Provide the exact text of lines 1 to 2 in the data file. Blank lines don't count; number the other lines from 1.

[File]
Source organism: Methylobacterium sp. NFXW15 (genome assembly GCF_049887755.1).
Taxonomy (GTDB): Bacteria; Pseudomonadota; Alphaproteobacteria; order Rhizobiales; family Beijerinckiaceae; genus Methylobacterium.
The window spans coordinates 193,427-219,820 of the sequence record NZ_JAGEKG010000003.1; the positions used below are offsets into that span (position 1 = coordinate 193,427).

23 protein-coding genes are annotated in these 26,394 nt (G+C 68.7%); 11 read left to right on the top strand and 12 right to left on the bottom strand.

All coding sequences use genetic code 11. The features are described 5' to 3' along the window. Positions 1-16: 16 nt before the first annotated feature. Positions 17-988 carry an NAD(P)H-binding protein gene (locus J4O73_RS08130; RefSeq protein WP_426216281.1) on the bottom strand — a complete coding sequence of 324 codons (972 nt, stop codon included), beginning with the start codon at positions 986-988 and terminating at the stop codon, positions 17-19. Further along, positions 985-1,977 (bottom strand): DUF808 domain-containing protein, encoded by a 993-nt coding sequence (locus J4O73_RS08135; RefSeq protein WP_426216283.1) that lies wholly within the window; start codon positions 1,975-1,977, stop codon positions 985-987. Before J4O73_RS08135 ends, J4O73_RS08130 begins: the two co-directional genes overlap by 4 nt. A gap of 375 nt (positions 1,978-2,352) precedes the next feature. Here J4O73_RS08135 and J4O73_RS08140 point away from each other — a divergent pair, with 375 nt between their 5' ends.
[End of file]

Source organism: Methylobacterium sp. NFXW15 (genome assembly GCF_049887755.1).
Taxonomy (GTDB): Bacteria; Pseudomonadota; Alphaproteobacteria; order Rhizobiales; family Beijerinckiaceae; genus Methylobacterium.